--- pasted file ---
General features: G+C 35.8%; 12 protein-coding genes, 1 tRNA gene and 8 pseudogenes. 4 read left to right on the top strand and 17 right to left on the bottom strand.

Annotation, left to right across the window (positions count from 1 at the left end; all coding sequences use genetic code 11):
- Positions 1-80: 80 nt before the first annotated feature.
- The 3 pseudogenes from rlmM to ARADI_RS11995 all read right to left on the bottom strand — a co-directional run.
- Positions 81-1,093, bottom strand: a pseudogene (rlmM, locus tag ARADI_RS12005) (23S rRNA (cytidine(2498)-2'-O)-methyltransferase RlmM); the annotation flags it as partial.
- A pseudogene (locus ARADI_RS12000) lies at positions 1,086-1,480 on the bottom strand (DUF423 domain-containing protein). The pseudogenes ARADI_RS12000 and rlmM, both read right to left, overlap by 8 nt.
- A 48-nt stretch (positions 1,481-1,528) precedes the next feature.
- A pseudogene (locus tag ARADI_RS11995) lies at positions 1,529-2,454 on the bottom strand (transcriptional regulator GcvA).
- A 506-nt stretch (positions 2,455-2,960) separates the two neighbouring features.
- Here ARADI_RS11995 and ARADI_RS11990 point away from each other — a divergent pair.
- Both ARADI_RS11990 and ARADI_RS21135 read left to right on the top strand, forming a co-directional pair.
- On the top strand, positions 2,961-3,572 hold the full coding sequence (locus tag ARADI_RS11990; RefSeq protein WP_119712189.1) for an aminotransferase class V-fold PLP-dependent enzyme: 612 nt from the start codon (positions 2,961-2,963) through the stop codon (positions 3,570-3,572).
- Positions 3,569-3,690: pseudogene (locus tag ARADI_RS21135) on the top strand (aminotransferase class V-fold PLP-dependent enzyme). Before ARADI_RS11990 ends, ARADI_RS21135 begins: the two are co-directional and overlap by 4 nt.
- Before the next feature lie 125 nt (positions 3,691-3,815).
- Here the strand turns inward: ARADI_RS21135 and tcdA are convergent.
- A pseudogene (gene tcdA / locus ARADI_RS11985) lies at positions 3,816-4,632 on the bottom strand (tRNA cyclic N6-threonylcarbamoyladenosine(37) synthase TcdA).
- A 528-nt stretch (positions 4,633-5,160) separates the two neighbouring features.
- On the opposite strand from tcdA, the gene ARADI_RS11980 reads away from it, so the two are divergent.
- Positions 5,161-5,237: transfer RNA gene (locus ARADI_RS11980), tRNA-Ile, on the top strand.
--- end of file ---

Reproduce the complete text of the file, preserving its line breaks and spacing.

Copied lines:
General features: G+C 35.8%; 12 protein-coding genes, 1 tRNA gene and 8 pseudogenes. 4 read left to right on the top strand and 17 right to left on the bottom strand.

Annotation, left to right across the window (positions count from 1 at the left end; all coding sequences use genetic code 11):
- Positions 1-80: 80 nt before the first annotated feature.
- The 3 pseudogenes from rlmM to ARADI_RS11995 all read right to left on the bottom strand — a co-directional run.
- Positions 81-1,093, bottom strand: a pseudogene (rlmM, locus tag ARADI_RS12005) (23S rRNA (cytidine(2498)-2'-O)-methyltransferase RlmM); the annotation flags it as partial.
- A pseudogene (locus ARADI_RS12000) lies at positions 1,086-1,480 on the bottom strand (DUF423 domain-containing protein). The pseudogenes ARADI_RS12000 and rlmM, both read right to left, overlap by 8 nt.
- A 48-nt stretch (positions 1,481-1,528) precedes the next feature.
- A pseudogene (locus tag ARADI_RS11995) lies at positions 1,529-2,454 on the bottom strand (transcriptional regulator GcvA).
- A 506-nt stretch (positions 2,455-2,960) separates the two neighbouring features.
- Here ARADI_RS11995 and ARADI_RS11990 point away from each other — a divergent pair.
- Both ARADI_RS11990 and ARADI_RS21135 read left to right on the top strand, forming a co-directional pair.
- On the top strand, positions 2,961-3,572 hold the full coding sequence (locus tag ARADI_RS11990; RefSeq protein WP_119712189.1) for an aminotransferase class V-fold PLP-dependent enzyme: 612 nt from the start codon (positions 2,961-2,963) through the stop codon (positions 3,570-3,572).
- Positions 3,569-3,690: pseudogene (locus tag ARADI_RS21135) on the top strand (aminotransferase class V-fold PLP-dependent enzyme). Before ARADI_RS11990 ends, ARADI_RS21135 begins: the two are co-directional and overlap by 4 nt.
- Before the next feature lie 125 nt (positions 3,691-3,815).
- Here the strand turns inward: ARADI_RS21135 and tcdA are convergent.
- A pseudogene (gene tcdA / locus ARADI_RS11985) lies at positions 3,816-4,632 on the bottom strand (tRNA cyclic N6-threonylcarbamoyladenosine(37) synthase TcdA).
- A 528-nt stretch (positions 4,633-5,160) separates the two neighbouring features.
- On the opposite strand from tcdA, the gene ARADI_RS11980 reads away from it, so the two are divergent.
- Positions 5,161-5,237: transfer RNA gene (locus ARADI_RS11980), tRNA-Ile, on the top strand.